‘Waiting At Your Door’ / ‘Little Flame’ is due October 30th via Ciao Ketchup. Pre-order here.
‘For Those Who Graced The Fire’ EP
In the mid-eighties, iconic Californian hardcore demons Bl’ast took Black Flag’s menacing heavy-fusion template created on their ‘My War’ album and ran with it, unleashing three albums from 85-89 on SST Records that blew minds, and the genre, apart. In 2013, with Southern Lord having just reissued the bands back-catalogue, Bl’ast took to the road again with original vocalist Clifford Dinsmore and guitarist Mike Neider playing alongside Nick Oliveri and Joey Castillo from Queens Of The Stoneage and the results, unsurprisingly, were devastating.
Re-inspired by the power of the music, the band hit the studio and have now recruited Dave Grohl and ex-Black Flag bassist Chuck Dukowski to fill in for Nick and Joey who had touring commitments, to record two new tracks for a new 7” EP. Now, you don’t have to be a rocket scientist to work out that that little combination can only be one thing, utterly explosive!
Sure enough, when first track ‘For Those Who Graced The Fire’ kicks in, Grohl’s unmistakable pounding drums detonate into life and the band lurch through a weird, contorted time signature that jars and splutters, uncomfortable and unsettling but powerful and addictive. ‘The Pulse’ is next, igniting with a churning signature Dukowski bass run before kicking into 60 seconds of prime nasty hardcore. Perfect.
It’s so good to hear Grohl back behind the drum kit and in good company, rather than the mainstream pap he churns out in his day job. His involvement will shine a lot of light upon this release. It’s deserved. The world needs to hear Bl’ast.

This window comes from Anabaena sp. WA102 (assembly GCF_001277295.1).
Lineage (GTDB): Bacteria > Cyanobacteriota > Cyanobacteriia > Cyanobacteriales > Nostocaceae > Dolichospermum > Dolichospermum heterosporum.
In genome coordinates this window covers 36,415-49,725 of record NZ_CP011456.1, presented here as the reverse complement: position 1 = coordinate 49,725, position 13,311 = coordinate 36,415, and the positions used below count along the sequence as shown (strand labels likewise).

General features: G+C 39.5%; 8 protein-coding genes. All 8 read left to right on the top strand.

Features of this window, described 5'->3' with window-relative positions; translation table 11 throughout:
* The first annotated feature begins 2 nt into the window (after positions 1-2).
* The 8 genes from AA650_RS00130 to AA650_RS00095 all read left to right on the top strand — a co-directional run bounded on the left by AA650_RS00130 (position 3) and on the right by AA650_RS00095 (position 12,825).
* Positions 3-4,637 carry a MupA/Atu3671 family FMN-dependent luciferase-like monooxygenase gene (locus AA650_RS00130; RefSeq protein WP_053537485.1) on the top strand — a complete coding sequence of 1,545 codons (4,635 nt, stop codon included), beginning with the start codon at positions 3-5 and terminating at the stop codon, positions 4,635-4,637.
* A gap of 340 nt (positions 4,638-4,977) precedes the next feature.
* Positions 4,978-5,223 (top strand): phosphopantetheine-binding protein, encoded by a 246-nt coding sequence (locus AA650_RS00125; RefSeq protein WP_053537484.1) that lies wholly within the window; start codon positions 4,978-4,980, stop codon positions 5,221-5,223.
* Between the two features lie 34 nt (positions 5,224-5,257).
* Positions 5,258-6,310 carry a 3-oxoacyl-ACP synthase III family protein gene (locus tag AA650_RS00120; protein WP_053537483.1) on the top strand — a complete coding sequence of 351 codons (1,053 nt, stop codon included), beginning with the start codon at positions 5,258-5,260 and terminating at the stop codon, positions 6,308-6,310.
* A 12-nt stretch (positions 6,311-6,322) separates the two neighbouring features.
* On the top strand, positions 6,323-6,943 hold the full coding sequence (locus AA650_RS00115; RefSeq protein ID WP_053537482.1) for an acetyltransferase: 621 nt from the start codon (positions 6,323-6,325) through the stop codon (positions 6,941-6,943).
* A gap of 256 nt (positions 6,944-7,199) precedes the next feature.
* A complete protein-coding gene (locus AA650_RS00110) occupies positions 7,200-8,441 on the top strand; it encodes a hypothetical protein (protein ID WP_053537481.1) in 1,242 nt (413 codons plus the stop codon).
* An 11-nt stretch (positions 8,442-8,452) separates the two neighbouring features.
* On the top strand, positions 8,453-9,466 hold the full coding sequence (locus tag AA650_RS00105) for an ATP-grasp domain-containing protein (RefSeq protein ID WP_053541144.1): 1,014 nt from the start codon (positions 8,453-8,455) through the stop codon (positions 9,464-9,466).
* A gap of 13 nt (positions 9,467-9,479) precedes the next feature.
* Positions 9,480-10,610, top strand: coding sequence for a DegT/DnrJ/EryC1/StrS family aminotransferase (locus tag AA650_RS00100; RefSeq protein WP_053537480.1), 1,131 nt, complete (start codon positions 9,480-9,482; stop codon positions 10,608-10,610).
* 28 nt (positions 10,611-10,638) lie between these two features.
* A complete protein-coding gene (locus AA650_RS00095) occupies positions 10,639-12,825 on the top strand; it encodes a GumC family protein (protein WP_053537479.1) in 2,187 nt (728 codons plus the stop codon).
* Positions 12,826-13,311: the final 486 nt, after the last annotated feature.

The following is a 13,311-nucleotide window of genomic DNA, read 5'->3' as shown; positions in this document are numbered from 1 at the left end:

The Northern hardcore scene has a strong DIY history and background of producing killer music. Perhaps it’s something to do with the lack of a heavy music industry/major label presence, perhaps it’s just something in the water, but the crop of bands coming out of Leeds, Sheffield, Liverpool etc. recently has been uniformly fucking brilliant.
Obstruct are continuing this tradition from the small town confines of Huddersfield, with their new album Loss of Blood harnessing their furious straight edge hardcore punk to create the gnarliest record of 2015 so far. With influences apparent from early Voorhees, Walk the Plank and Creem, the band don’t let up as they storm through 11 tracks which rarely break the 1 and a half minute mark.
Listening to track after track of blistering hardcore, you get the sensation of being punched repeatedly in the head by a fist of sound as the pace and energy refuse to let up, though this isn’t to say there is no delineation between songs. While the formula never strays far from full speed ahead, with distorted basslines and pounding drums to the fore, a sense of melody emerges from somewhere within the chaos and helps to make songs like ‘Infection’ and ‘Instigate’ stand out through the Blitz-style guitar.
This is music that goes straight from ear canals to adrenalin gland, a shot of aural caffeine which will probably fuel skateboarding missions for some time to come for yours truly. Add a hint of darkness to your summer and get hold of a copy from Carry The Weight Records.